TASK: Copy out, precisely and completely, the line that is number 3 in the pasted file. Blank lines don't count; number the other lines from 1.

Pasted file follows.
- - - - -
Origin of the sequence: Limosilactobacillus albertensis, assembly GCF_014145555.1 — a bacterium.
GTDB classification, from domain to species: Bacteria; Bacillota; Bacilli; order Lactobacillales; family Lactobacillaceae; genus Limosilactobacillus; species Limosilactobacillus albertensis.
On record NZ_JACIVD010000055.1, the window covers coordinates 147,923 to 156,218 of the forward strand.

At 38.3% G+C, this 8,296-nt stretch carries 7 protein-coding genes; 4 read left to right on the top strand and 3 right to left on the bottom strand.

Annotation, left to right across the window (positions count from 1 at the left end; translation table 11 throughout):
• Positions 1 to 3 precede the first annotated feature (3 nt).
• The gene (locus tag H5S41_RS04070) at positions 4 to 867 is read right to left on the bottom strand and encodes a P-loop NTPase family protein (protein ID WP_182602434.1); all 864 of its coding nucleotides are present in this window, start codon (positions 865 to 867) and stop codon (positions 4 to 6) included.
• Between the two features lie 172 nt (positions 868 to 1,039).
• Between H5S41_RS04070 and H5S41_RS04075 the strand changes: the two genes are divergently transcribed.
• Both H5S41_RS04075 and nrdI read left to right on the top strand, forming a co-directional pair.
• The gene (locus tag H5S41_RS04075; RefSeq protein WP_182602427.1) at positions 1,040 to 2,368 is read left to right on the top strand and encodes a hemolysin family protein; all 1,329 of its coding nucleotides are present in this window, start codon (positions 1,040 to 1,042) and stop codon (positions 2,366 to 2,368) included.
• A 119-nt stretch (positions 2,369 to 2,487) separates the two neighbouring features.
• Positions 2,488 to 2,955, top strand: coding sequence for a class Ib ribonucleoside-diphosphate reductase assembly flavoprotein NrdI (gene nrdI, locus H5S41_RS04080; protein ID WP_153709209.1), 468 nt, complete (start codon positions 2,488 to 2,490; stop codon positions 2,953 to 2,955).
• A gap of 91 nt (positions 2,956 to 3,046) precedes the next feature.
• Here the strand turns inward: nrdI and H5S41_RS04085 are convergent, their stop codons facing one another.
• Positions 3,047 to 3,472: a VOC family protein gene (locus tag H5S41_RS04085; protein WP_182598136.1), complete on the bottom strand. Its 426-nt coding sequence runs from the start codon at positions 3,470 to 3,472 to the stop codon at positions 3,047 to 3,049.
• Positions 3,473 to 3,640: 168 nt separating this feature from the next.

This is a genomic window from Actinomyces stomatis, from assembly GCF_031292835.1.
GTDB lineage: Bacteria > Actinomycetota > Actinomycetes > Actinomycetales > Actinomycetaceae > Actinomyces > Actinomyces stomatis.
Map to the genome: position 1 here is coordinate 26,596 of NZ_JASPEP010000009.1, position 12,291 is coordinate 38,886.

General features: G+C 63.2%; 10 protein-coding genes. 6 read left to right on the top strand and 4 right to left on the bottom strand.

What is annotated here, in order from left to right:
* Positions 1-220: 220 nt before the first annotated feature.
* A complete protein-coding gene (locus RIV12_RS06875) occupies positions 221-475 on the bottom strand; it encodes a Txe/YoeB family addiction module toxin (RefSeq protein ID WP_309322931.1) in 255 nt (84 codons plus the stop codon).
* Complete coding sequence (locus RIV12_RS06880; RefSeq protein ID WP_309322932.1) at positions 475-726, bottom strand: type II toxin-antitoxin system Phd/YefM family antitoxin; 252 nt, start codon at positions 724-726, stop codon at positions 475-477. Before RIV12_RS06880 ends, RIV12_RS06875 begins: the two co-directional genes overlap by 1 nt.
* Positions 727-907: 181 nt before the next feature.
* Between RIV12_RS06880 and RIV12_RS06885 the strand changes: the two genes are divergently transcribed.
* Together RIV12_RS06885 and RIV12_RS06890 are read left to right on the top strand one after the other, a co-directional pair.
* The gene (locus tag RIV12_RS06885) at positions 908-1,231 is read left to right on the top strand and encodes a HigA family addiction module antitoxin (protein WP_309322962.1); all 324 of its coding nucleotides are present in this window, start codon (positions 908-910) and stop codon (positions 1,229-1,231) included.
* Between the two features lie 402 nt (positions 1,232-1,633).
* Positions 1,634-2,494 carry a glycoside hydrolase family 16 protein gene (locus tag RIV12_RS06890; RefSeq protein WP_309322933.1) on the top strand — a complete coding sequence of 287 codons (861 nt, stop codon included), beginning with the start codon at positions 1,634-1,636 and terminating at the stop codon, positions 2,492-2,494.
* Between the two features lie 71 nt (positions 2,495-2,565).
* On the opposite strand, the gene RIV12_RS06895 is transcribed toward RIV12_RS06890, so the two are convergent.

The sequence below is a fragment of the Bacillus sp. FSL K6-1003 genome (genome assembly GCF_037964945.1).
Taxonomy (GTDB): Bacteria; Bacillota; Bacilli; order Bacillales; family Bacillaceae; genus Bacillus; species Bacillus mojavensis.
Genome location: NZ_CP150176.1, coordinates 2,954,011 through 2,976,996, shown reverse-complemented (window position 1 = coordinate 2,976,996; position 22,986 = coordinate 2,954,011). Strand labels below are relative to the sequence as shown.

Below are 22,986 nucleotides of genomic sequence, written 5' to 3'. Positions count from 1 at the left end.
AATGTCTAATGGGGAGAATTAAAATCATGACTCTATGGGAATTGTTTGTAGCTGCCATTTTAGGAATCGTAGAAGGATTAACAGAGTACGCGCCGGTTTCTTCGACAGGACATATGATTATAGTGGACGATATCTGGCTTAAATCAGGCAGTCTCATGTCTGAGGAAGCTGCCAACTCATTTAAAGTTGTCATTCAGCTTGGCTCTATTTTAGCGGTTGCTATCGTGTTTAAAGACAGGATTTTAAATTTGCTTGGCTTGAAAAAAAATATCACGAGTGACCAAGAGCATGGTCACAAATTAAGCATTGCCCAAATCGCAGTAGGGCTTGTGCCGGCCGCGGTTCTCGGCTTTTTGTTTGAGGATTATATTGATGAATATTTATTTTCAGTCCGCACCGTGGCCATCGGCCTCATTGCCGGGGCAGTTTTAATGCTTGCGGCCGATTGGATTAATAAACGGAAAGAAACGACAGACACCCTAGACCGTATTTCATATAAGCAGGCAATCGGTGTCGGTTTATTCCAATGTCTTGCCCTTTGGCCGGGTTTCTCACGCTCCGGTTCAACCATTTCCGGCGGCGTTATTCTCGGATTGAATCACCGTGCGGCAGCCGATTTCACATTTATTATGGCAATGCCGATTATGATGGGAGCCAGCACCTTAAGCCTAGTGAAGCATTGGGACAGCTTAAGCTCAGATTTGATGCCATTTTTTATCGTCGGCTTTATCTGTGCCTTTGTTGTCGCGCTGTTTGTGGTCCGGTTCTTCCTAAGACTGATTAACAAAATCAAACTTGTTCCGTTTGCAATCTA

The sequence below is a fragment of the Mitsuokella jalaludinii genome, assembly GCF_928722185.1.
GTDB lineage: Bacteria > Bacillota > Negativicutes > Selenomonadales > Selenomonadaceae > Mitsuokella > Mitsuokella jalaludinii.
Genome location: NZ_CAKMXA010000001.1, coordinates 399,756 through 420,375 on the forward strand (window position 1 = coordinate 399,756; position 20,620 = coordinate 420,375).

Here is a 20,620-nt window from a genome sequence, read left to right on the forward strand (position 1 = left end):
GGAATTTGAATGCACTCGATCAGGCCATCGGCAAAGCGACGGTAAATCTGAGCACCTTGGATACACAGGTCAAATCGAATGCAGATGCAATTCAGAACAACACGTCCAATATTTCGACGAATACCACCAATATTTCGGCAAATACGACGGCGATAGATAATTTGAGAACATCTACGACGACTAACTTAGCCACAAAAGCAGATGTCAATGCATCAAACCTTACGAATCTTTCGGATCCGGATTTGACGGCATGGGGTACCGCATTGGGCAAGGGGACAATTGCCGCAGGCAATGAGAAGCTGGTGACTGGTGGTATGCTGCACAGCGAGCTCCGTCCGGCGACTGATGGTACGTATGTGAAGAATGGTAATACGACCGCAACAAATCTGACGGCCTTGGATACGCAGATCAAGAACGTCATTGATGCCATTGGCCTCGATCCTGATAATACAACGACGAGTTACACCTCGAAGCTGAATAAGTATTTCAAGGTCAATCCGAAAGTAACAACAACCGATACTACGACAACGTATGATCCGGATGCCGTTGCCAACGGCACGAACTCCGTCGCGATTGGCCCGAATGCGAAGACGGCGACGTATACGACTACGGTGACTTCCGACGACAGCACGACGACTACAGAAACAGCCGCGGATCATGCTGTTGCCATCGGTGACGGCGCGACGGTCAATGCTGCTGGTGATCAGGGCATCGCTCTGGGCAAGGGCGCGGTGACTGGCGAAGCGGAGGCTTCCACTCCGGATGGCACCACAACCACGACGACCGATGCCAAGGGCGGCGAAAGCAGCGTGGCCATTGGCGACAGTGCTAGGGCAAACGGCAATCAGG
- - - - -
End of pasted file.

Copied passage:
On record NZ_JACIVD010000055.1, the window covers coordinates 147,923 to 156,218 of the forward strand.